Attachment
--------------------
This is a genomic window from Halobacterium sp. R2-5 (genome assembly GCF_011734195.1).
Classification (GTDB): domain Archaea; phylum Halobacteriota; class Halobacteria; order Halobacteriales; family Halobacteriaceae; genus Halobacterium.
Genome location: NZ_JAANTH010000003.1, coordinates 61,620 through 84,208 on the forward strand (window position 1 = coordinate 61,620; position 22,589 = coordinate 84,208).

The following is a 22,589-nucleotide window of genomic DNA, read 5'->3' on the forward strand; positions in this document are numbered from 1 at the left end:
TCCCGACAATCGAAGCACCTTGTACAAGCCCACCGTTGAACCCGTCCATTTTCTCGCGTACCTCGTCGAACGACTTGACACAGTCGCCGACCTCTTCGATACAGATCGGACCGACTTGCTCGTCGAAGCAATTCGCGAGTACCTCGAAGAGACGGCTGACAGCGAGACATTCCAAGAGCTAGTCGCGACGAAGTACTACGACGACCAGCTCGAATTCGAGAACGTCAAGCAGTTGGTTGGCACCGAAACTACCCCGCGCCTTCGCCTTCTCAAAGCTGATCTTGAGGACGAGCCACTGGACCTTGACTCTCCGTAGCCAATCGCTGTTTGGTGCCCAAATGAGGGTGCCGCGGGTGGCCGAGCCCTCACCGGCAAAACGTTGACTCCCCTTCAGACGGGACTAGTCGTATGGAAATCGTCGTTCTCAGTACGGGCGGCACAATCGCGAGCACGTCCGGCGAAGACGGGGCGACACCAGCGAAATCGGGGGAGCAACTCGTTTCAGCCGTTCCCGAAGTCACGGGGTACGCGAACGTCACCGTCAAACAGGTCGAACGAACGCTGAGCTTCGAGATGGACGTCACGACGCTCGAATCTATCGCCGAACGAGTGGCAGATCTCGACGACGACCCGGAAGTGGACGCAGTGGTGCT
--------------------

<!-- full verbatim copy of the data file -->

This is a genomic window from Halobacterium sp. R2-5 (genome assembly GCF_011734195.1).
Classification (GTDB): domain Archaea; phylum Halobacteriota; class Halobacteria; order Halobacteriales; family Halobacteriaceae; genus Halobacterium.
Genome location: NZ_JAANTH010000003.1, coordinates 61,620 through 84,208 on the forward strand (window position 1 = coordinate 61,620; position 22,589 = coordinate 84,208).

The following is a 22,589-nucleotide window of genomic DNA, read 5'->3' on the forward strand; positions in this document are numbered from 1 at the left end:
TCCCGACAATCGAAGCACCTTGTACAAGCCCACCGTTGAACCCGTCCATTTTCTCGCGTACCTCGTCGAACGACTTGACACAGTCGCCGACCTCTTCGATACAGATCGGACCGACTTGCTCGTCGAAGCAATTCGCGAGTACCTCGAAGAGACGGCTGACAGCGAGACATTCCAAGAGCTAGTCGCGACGAAGTACTACGACGACCAGCTCGAATTCGAGAACGTCAAGCAGTTGGTTGGCACCGAAACTACCCCGCGCCTTCGCCTTCTCAAAGCTGATCTTGAGGACGAGCCACTGGACCTTGACTCTCCGTAGCCAATCGCTGTTTGGTGCCCAAATGAGGGTGCCGCGGGTGGCCGAGCCCTCACCGGCAAAACGTTGACTCCCCTTCAGACGGGACTAGTCGTATGGAAATCGTCGTTCTCAGTACGGGCGGCACAATCGCGAGCACGTCCGGCGAAGACGGGGCGACACCAGCGAAATCGGGGGAGCAACTCGTTTCAGCCGTTCCCGAAGTCACGGGGTACGCGAACGTCACCGTCAAACAGGTCGAACGAACGCTGAGCTTCGAGATGGACGTCACGACGCTCGAATCTATCGCCGAACGAGTGGCAGATCTCGACGACGACCCGGAAGTGGACGCAGTGGTGCT